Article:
If you are a fan of wristwatches, you likely admire watches with complications. For many collectors, the more complications a watch has, the better.
Unfortunately, those complications usually come with a price, and sometimes, the prices are in the hundreds of thousands of dollars. Even less expensive complication watches usually cost thousands of dollars.
You might think that these days, with watchmaking being pretty much a refined craft, that companies would be able to sell watches with features other than the ability to tell time for more modest prices.
Why are complication watches expensive?
There are a few reasons for this. Some of them will make sense, and others may not make sense to the casual buyer.
One must keep in mind that the vast majority of people who buy watches only want one for either a fashion statement or want a simple device that will tell them the time. Most buyers do not care at all how the watch is powered or what is inside the case.
That probably accounts for 99% of all watch buyers. That is why most watches sold today have quartz movements.
That leaves the remaining 1% of the market for mechanical watches. Buyers of mechanical watches want more than just an off-the-rack watch, but even most buyers of mechanical watches do not necessarily need one with elaborate features. Many might like the ability to display the date, or have a built in stopwatch, but beyond that, the demand for other features or complications is fairly small.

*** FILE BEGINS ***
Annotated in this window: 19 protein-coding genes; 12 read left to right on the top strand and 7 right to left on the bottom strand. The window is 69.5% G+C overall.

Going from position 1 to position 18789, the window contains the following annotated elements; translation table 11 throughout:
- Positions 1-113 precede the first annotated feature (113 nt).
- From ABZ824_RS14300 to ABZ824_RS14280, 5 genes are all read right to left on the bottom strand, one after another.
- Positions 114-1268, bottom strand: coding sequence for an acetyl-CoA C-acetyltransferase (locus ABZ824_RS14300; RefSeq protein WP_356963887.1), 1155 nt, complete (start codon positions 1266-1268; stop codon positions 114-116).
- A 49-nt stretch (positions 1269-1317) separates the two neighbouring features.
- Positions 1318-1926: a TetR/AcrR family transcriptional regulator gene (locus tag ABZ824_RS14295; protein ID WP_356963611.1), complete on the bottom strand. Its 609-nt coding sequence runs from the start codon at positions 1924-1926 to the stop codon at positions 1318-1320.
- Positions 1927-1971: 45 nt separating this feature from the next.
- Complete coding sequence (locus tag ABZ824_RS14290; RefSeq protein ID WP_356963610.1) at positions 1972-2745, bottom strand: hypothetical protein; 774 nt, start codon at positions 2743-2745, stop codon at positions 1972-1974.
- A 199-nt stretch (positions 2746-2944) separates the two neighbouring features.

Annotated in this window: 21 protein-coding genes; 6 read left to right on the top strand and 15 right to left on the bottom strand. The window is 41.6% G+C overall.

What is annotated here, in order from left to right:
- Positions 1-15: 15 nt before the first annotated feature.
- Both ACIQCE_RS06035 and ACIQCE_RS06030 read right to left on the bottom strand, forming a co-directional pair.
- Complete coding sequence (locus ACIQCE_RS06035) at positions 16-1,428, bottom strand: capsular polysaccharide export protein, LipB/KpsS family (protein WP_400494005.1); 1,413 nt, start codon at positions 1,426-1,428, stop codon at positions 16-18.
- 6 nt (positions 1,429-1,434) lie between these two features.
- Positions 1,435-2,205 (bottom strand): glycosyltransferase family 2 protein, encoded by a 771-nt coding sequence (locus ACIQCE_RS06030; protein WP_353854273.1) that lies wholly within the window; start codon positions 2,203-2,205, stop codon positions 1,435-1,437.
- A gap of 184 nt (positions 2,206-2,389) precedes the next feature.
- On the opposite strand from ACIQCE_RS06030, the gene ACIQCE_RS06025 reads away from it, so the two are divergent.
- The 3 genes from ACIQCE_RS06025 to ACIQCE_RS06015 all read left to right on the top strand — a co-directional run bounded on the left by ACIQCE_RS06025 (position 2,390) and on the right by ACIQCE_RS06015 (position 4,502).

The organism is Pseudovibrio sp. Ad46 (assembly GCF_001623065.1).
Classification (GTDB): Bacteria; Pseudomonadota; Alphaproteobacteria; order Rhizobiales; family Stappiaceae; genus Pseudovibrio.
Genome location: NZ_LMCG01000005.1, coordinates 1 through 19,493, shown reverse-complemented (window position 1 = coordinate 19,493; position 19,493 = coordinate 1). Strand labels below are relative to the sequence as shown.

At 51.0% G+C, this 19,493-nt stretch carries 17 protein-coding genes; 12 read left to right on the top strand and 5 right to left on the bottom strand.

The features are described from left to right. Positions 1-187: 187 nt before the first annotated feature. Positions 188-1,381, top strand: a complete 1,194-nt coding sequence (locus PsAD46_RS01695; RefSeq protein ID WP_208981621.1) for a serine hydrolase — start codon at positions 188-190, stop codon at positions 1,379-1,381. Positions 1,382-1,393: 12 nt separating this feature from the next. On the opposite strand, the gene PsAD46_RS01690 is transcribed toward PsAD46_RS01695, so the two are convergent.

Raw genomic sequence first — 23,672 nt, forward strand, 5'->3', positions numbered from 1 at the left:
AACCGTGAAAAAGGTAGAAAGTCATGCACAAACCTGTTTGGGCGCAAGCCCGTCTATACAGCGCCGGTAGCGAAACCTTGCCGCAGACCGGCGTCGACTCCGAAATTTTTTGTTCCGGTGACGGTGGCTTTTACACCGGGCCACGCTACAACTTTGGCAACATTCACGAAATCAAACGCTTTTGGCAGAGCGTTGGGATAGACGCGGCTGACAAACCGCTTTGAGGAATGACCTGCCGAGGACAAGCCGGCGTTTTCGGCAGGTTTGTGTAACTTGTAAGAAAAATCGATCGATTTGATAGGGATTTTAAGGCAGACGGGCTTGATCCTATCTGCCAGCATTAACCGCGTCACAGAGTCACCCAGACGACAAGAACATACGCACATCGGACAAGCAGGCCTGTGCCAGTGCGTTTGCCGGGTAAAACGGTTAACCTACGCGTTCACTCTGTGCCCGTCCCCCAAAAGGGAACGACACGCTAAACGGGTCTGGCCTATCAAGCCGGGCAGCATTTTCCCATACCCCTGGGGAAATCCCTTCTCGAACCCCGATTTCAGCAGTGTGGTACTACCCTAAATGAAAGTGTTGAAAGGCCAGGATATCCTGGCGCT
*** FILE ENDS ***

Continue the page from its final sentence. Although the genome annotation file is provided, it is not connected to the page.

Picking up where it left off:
After date and chronograph complications, the market for watches with any other features is quite small. The market may be small, but the amount of work that goes into designing and building a watch with unusual complications or multiple complications is extensive. This is rarely offset by the ability to sell those watches in the market; if often costs a company more to make watches with multiple complications than they can readily recoup at the point of sale.
Many companies do it for prestige purposes, but they do realize that the market is going to be small for whatever it is they are building. That doesn’t change the fact that it is very difficult to incorporate a tourbillon, a minute repeater, a perpetual calendar and/or a moonphase display into a watch at the same time.
That is very complex work that not anyone can do, and creating the mechanical parts that make such movements work is painstaking and expensive.
That is why, when such watches come to market, they are usually manufactured with gold or platinum cases. Many of them have added diamonds. Almost all such watches also have extremely limited production numbers that are publicly announced so that potential buyers will know that these watches are rare.
This allows the makers to increase the prices to the point where the price may offset the cost of making the watches in the first place.
Of course, few, if any, companies pay their rent with elaborate complication watches. Most companies sell less complex watches to pay the bills, and the more elaborate models are their show pieces.
At the end of the day, it comes down to a combination of supply and demand vs. the amount of work and expense of making such watches.
Lots of people want complication watches. Few people are actually going to buy them, and that drives up the price.